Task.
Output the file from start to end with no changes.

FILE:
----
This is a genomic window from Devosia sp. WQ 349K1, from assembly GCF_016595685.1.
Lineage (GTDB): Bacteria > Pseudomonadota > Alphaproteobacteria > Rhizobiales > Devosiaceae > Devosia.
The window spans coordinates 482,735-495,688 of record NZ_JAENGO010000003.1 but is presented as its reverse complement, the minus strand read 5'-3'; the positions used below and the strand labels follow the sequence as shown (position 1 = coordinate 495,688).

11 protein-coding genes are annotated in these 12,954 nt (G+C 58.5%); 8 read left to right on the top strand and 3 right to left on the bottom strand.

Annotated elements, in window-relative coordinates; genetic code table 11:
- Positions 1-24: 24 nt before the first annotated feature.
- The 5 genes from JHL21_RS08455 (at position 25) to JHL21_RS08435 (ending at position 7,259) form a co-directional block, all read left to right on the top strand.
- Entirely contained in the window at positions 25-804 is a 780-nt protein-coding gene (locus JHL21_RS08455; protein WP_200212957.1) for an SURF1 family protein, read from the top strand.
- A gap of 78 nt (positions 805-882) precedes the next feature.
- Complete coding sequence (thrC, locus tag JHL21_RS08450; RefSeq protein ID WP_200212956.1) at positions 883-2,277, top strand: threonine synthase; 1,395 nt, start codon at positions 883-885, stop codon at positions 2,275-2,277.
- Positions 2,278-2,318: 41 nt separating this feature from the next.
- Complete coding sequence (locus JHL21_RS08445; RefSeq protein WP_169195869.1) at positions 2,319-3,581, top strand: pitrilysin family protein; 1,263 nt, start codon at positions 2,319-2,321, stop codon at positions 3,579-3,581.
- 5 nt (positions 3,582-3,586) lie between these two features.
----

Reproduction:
This is a genomic window from Devosia sp. WQ 349K1, from assembly GCF_016595685.1.
Lineage (GTDB): Bacteria > Pseudomonadota > Alphaproteobacteria > Rhizobiales > Devosiaceae > Devosia.
The window spans coordinates 482,735-495,688 of record NZ_JAENGO010000003.1 but is presented as its reverse complement, the minus strand read 5'-3'; the positions used below and the strand labels follow the sequence as shown (position 1 = coordinate 495,688).

11 protein-coding genes are annotated in these 12,954 nt (G+C 58.5%); 8 read left to right on the top strand and 3 right to left on the bottom strand.

Annotated elements, in window-relative coordinates; genetic code table 11:
- Positions 1-24: 24 nt before the first annotated feature.
- The 5 genes from JHL21_RS08455 (at position 25) to JHL21_RS08435 (ending at position 7,259) form a co-directional block, all read left to right on the top strand.
- Entirely contained in the window at positions 25-804 is a 780-nt protein-coding gene (locus JHL21_RS08455; protein WP_200212957.1) for an SURF1 family protein, read from the top strand.
- A gap of 78 nt (positions 805-882) precedes the next feature.
- Complete coding sequence (thrC, locus tag JHL21_RS08450; RefSeq protein ID WP_200212956.1) at positions 883-2,277, top strand: threonine synthase; 1,395 nt, start codon at positions 883-885, stop codon at positions 2,275-2,277.
- Positions 2,278-2,318: 41 nt separating this feature from the next.
- Complete coding sequence (locus JHL21_RS08445; RefSeq protein WP_169195869.1) at positions 2,319-3,581, top strand: pitrilysin family protein; 1,263 nt, start codon at positions 2,319-2,321, stop codon at positions 3,579-3,581.
- 5 nt (positions 3,582-3,586) lie between these two features.